The government’s attempts to create a law requiring hareidi-religious men to serve in the army will ultimately be fruitless, MK Meir Porush of the hareidi party Yahadut Hatorah warned Sunday.
In a meeting with senior Defense Minister officials, Porush warned that even if the government succeeds in passing a law, it will not be able to enforce it.
“If someone thinks that through a law, they can force Torah students to go to the army – they are mistaken,” Porush declared.
“The hareidi public believes with all its heart in the Holy One, Blessed is He, it believes that the Torah is the ‘elixir of life.’ This is a group that is tied to G-d’s Torah with all its heart and all its soul, these are people who are willing to give their lives for the sake of keeping the Torah,” he said.
That same dedication led even the most staunchly secular Israeli leaders to agree to let Torah students defer service, he added.
Porush told the story of a meeting between his father, Rabbi Yitzchak Meir Levin, and then-Prime Minister David Ben-Gurion. The three argued long and loud over the matter of hareidi enlistment, he said, with the two rabbis insisting that Ben-Gurion allow Torah students to defer service, while Ben-Gurion insisted that they enlist.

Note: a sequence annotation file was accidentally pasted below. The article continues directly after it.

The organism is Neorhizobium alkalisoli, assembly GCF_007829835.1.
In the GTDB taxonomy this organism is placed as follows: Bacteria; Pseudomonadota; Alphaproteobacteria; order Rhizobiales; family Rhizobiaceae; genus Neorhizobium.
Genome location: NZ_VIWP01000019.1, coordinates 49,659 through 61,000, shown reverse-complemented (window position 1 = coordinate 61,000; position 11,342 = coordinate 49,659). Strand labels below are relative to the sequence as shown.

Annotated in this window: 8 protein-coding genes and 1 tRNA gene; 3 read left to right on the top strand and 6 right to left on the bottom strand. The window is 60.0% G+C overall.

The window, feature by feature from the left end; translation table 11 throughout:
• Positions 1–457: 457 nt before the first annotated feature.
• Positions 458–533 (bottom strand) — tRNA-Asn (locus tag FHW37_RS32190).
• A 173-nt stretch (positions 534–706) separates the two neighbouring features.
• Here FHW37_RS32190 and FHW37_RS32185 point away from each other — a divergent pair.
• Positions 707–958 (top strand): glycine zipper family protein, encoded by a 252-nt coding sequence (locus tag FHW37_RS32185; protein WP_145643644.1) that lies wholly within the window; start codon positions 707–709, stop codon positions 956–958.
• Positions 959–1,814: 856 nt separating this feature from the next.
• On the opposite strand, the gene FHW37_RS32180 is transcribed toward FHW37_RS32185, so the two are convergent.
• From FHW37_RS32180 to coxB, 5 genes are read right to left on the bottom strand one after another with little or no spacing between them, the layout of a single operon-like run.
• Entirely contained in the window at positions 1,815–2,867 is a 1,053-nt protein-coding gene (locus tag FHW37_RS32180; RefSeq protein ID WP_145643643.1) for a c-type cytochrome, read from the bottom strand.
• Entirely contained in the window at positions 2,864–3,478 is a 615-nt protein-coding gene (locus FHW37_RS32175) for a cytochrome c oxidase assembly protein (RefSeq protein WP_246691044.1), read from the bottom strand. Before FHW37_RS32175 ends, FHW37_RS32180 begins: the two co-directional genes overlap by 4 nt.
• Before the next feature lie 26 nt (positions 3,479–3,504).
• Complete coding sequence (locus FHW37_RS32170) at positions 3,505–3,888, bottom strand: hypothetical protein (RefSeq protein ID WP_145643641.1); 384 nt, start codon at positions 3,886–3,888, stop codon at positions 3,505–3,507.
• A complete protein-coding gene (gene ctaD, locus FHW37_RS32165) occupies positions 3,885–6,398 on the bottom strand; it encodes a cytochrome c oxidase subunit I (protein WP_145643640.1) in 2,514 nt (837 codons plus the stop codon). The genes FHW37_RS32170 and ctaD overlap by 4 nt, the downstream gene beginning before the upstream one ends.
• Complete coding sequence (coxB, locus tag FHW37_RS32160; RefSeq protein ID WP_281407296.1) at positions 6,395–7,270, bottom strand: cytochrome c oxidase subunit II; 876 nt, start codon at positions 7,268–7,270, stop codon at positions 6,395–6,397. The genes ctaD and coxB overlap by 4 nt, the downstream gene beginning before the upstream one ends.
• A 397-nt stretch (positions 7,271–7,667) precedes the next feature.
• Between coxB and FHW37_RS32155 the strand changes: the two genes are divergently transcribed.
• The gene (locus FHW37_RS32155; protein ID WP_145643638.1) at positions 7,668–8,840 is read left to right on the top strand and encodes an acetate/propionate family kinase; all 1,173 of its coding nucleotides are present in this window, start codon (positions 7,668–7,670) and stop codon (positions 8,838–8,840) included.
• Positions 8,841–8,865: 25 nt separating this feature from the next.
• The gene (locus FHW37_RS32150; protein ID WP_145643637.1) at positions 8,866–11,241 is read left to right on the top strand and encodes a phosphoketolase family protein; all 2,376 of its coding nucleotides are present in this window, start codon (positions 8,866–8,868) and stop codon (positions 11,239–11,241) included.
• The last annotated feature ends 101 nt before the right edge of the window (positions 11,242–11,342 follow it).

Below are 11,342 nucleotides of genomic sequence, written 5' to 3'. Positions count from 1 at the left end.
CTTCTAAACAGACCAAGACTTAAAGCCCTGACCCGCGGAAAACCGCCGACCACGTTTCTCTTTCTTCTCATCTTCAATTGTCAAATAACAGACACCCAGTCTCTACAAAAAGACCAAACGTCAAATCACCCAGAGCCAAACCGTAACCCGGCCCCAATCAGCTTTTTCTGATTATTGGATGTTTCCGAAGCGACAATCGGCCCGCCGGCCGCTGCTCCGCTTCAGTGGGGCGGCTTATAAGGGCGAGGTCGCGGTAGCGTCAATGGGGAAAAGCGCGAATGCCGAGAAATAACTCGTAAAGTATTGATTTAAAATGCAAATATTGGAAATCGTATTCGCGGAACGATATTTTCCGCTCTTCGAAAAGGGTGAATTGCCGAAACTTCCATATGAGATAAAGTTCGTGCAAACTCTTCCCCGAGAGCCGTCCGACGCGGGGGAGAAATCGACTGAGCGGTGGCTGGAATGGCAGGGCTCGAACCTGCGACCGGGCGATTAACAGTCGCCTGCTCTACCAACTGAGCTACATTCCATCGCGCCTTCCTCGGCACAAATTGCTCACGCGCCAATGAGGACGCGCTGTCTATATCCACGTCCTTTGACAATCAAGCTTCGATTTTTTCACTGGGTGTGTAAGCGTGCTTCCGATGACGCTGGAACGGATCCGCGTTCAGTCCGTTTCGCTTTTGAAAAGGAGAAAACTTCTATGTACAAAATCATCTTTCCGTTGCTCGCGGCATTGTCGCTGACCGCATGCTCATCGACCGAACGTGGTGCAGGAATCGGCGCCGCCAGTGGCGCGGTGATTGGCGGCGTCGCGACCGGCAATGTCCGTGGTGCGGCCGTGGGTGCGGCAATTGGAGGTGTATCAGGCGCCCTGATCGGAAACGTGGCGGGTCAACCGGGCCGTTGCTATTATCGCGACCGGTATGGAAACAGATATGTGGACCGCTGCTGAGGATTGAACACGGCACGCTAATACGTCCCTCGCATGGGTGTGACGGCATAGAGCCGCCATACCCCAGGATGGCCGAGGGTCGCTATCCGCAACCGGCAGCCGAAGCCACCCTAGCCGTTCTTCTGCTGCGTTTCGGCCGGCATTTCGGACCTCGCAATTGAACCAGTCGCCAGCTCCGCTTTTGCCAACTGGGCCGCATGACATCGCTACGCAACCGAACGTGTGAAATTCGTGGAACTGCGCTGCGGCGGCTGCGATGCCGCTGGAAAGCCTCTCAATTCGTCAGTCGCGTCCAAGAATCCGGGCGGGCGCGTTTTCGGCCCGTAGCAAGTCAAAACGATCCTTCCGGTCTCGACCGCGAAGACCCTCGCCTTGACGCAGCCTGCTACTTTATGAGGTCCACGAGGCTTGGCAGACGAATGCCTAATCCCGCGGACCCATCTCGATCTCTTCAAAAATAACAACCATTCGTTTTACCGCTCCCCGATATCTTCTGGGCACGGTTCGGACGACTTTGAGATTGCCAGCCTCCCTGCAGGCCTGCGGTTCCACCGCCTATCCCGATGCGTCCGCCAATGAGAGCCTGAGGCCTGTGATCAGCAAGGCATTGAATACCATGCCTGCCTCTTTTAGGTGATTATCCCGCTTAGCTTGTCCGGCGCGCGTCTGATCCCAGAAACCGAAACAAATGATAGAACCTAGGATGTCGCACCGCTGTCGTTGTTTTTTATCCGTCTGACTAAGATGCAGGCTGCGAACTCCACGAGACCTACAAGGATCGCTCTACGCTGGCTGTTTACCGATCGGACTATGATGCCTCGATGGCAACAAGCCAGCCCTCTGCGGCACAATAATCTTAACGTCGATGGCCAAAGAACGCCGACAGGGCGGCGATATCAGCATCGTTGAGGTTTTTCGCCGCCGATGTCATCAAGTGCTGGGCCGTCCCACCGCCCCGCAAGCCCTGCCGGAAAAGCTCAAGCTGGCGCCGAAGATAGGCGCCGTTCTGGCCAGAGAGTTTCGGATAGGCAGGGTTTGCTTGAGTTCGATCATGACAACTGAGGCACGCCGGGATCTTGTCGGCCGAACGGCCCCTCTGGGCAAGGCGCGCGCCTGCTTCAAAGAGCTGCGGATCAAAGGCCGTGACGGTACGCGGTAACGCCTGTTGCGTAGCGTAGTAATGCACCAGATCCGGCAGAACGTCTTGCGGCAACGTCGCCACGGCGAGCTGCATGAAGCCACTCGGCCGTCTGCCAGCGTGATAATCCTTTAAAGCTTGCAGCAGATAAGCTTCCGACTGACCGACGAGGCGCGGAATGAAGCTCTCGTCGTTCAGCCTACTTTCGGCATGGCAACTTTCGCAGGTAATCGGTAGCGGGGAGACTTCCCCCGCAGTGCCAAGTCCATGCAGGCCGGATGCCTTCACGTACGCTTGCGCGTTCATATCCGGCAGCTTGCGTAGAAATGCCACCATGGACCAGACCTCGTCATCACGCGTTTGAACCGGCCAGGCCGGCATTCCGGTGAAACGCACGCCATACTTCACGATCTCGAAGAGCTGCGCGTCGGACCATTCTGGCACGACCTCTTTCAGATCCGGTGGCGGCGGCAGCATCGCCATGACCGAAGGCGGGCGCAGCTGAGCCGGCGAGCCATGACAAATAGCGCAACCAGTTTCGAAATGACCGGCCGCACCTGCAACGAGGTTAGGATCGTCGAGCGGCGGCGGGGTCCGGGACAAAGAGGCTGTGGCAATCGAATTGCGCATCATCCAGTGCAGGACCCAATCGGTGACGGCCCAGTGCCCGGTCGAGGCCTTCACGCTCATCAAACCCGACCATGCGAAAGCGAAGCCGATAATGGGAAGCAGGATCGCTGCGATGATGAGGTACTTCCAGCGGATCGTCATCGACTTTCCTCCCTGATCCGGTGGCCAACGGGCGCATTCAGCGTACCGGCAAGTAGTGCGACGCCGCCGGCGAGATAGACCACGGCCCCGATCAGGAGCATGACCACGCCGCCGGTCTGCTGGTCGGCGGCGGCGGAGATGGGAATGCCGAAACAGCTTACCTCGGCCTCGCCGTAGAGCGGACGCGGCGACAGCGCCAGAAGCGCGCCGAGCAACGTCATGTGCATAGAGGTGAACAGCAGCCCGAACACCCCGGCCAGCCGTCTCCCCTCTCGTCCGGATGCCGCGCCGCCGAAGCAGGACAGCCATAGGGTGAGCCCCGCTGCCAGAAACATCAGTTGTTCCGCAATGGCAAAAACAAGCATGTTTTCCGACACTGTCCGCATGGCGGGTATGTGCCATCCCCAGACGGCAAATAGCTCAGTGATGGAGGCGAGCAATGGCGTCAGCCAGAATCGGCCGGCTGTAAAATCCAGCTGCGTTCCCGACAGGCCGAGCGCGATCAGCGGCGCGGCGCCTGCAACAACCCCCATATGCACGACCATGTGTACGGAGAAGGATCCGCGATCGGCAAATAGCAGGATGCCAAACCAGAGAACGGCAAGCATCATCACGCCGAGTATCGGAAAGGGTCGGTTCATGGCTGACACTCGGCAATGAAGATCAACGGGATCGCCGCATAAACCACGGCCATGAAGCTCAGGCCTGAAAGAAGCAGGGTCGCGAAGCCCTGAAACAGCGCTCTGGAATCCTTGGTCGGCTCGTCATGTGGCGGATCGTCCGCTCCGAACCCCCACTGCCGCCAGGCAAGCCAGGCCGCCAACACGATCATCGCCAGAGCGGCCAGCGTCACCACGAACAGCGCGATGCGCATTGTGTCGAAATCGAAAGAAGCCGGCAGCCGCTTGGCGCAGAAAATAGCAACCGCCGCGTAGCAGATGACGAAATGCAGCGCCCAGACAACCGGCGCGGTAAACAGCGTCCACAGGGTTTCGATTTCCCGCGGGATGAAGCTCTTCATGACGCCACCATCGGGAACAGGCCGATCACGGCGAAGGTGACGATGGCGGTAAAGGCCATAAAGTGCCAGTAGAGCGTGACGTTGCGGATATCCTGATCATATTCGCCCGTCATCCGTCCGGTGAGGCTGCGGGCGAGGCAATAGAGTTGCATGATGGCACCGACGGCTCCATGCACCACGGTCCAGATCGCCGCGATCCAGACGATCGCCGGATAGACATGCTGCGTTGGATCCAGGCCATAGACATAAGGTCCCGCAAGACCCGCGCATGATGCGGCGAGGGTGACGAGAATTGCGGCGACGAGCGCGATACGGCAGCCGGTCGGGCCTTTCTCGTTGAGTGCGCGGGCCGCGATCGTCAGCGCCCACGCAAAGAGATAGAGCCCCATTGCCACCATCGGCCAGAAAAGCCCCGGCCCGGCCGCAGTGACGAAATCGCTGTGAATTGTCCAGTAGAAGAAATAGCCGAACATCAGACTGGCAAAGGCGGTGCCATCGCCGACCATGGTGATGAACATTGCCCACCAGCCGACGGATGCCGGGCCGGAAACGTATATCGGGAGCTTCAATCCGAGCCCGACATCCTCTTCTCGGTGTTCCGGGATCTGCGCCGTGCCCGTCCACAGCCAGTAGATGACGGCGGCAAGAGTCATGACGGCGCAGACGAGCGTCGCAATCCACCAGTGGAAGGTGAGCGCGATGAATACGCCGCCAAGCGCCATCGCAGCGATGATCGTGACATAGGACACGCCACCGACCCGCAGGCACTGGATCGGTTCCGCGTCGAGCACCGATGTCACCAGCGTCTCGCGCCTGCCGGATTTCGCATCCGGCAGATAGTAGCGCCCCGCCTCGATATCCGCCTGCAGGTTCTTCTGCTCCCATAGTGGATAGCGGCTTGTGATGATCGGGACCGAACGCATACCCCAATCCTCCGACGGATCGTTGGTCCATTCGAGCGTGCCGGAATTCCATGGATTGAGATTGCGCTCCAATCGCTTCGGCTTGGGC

After an hour, he said, Rabbi Levin burst into tears. “After the room was quiet again, Ben-Gurion said, ‘I have decided, in light of your appeal, to grant your request,’ and he added, ‘The yeshiva students will be allowed to continue their studies,’” Porush said.
Some time later, he continued, his father met Ben-Gurion and asked him what had caused his change of heart that day. Ben-Gurion answered, he said, “When I saw the Holocaust survivor Rabbi Levin weeping and begging for his people, and you, Porush, the scion of the Rivlin family, telling me you would rather go to jail, you would rather leave the country – I broke down inside, and I thought, can I, as a Prime Minister, cause such deep pain to a Holocaust survivor, to a Rivlin descendant, who would go to jail… I changed my mind.”
Ben-Gurion’s deferrals were given to just 800 students, he said. However, he argued, the size of that group relative to the total population of Israel at the time is roughly equal to that of the thousands of Torah students who now seek exemptions, he said.
Porush also noted the common argument that many hareidi men who get deferrals to allow them to study Torah do not actually do so. Hareidi leaders are not seeking deferrals for those men, he said, but only for the serious students.
When asked how the army could know which is which, Porush responded that the army has dealt with more complex issues in the past.